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Old 09-03-12, 06:14 PM   #1
VNAM75
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Is 10 minutes a good time for 10km on an exercise bike?

I don't go on the exercise bike much as I prefer real cycling. But when I do I want to get it over with asap while at the same time getting a good workout. So I set it up at a nice round, matching number: 10km in 10 mins. I'm absolutely exhausted for about 5 minutes after I finish with the legs feeling like jelly but I'm ok in about 10 minutes. I would describe myself as at an average fitness level.

My aim is to improve my general road cycling ability. Is it better to do longer and less intensive workouts or is the above method better?
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Old 09-03-12, 06:55 PM   #2
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imho - 60 kph (10 kph in 10 min) is pretty optimistic - i'd check the bike's calibration ?
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Old 09-03-12, 07:02 PM   #3
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imho - 60 kph (10 kph in 10 min) is pretty optimistic - i'd check the bike's calibration ?
Unless he was going on an "-8% downhill" at 40mph for 10km.
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Old 09-03-12, 07:45 PM   #4
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Exercise bike folks. No wind and questionable rolling resistance. I'd say 60kph is feasible.
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Old 09-03-12, 07:46 PM   #5
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What kind of exercise bike?

Not that it matters really, I've never seen an exercise bike that even approaches reality in its reported numbers. Hell, mine says I can average 25mph, up mountains. Reality doesn't agree.
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Old 09-03-12, 08:04 PM   #6
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The atmosphere on Mars is quite thin. Might be you dialed up the Mars setting.
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Old 09-03-12, 09:03 PM   #7
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What team do you race for?
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Old 09-04-12, 06:19 AM   #8
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I don't know how to check if the calibration is accurate but all the settings work fine. It's a body sculpture machine. I did mention I'm absolutely knackered afterwards and it does feel I've done 10km! I don't race for any team, I'm not that good!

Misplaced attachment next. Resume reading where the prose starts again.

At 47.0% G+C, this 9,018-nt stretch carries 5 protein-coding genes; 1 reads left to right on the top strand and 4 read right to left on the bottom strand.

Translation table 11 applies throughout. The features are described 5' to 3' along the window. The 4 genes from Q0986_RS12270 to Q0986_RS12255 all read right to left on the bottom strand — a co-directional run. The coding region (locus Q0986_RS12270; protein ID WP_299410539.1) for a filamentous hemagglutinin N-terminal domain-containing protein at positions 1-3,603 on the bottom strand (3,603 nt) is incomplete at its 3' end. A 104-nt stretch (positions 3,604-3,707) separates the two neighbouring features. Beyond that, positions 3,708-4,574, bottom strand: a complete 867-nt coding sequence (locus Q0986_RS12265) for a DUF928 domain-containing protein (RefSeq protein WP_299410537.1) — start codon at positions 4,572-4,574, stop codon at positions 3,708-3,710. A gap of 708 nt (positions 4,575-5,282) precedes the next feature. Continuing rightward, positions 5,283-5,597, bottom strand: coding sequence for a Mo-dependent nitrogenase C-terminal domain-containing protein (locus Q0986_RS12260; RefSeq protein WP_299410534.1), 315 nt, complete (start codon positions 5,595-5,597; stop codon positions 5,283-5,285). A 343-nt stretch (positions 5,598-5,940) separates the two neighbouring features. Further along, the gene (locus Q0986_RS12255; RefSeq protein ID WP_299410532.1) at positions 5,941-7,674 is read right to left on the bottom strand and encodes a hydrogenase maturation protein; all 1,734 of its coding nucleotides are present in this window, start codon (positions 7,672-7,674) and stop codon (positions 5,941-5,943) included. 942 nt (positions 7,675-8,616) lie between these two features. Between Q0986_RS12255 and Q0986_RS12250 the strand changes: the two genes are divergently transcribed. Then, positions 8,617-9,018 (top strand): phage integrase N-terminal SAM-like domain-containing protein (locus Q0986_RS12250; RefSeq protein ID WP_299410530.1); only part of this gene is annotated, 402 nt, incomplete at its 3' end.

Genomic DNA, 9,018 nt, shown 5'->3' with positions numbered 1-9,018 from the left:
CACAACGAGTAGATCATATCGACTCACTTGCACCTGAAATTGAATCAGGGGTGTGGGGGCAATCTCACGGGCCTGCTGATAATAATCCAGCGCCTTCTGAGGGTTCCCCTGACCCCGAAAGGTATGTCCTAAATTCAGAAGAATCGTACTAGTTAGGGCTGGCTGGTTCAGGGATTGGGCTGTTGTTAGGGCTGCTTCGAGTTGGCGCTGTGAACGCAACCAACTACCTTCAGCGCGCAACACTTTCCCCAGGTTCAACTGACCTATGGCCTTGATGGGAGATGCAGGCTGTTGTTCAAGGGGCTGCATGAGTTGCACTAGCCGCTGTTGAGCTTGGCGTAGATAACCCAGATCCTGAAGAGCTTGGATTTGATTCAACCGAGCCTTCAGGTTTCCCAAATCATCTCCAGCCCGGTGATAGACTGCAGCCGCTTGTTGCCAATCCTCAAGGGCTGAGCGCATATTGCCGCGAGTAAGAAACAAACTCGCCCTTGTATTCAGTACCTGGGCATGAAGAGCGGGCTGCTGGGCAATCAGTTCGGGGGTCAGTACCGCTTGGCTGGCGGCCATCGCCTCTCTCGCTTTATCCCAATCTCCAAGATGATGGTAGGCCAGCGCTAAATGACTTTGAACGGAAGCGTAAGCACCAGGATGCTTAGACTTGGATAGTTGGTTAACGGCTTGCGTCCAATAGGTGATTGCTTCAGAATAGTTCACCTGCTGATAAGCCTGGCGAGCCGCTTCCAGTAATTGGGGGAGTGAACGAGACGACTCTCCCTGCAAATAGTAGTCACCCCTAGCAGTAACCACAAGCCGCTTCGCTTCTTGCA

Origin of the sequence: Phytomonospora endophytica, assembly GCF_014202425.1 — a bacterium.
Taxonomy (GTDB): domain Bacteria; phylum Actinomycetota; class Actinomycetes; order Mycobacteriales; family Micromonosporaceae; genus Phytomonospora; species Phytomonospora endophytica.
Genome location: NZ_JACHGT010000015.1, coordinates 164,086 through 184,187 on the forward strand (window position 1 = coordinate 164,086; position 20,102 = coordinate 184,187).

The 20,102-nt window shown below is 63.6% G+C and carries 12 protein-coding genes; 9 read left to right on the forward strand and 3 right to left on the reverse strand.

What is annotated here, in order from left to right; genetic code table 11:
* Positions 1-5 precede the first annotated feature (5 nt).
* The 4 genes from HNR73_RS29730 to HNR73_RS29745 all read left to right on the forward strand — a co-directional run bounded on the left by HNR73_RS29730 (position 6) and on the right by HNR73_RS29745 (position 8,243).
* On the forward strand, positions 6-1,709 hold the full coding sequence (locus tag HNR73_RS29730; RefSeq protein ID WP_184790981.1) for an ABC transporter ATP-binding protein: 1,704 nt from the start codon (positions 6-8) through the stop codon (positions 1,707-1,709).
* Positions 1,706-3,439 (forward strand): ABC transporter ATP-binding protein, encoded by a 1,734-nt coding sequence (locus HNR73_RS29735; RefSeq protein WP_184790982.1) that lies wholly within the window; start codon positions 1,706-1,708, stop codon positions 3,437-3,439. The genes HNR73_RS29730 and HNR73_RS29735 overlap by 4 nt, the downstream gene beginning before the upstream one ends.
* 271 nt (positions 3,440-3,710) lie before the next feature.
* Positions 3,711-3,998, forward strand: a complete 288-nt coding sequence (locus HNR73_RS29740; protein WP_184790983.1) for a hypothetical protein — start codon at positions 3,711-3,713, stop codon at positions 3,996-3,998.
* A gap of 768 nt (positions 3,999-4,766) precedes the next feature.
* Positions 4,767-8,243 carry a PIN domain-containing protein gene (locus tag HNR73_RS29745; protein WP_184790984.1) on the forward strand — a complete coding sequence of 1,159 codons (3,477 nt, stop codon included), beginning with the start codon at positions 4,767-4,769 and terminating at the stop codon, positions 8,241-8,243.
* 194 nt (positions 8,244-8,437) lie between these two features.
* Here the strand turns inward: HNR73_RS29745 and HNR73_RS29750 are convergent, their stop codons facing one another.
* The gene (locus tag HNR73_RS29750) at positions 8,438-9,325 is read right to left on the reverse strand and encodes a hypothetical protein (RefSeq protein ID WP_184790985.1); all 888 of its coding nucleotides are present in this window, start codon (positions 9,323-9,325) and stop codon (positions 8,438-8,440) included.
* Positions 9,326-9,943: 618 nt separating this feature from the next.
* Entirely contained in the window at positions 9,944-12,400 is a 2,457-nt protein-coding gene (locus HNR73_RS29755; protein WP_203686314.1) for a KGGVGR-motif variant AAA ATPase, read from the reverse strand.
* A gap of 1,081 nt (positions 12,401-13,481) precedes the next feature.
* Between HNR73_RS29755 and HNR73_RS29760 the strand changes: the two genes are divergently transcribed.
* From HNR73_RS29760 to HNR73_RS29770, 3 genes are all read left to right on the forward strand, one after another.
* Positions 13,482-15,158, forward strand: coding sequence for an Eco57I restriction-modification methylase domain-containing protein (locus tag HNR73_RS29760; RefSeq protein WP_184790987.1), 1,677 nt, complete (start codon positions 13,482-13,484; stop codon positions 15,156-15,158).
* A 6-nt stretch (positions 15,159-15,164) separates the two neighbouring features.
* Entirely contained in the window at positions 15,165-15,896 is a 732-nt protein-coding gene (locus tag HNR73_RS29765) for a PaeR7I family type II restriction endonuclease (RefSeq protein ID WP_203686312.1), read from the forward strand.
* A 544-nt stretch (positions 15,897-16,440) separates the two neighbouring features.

"Exercise bike folks. No wind and questionable rolling resistance. I'd say 60kph is feasible" Thats what I was thinking. Then 60kph = 37mph so it does seem a bit optimistic come to think of it!
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Old 09-04-12, 06:20 AM   #9
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If you had fun then it was a good time. I always try to have a good time on my bike.
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Old 09-06-12, 12:41 PM   #10
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Have you posted it on Strava? You can be KOM for your living room
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Old 09-06-12, 12:58 PM   #11
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Don't stop now. Go for the full hour, you may have something there.

http://en.wikipedia.org/wiki/Hour_record
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Old 09-06-12, 01:09 PM   #12
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Exercise bike folks. No wind and questionable rolling resistance. I'd say 60kph is feasible.
Um ... no.

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Old 09-06-12, 01:09 PM   #13
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I don't know how to check if the calibration is accurate but all the settings work fine. It's a body sculpture machine. I did mention I'm absolutely knackered afterwards and it does feel I've done 10km! I don't race for any team, I'm not that good!

"Exercise bike folks. No wind and questionable rolling resistance. I'd say 60kph is feasible" Thats what I was thinking. Then 60kph = 37mph so it does seem a bit optimistic come to think of it!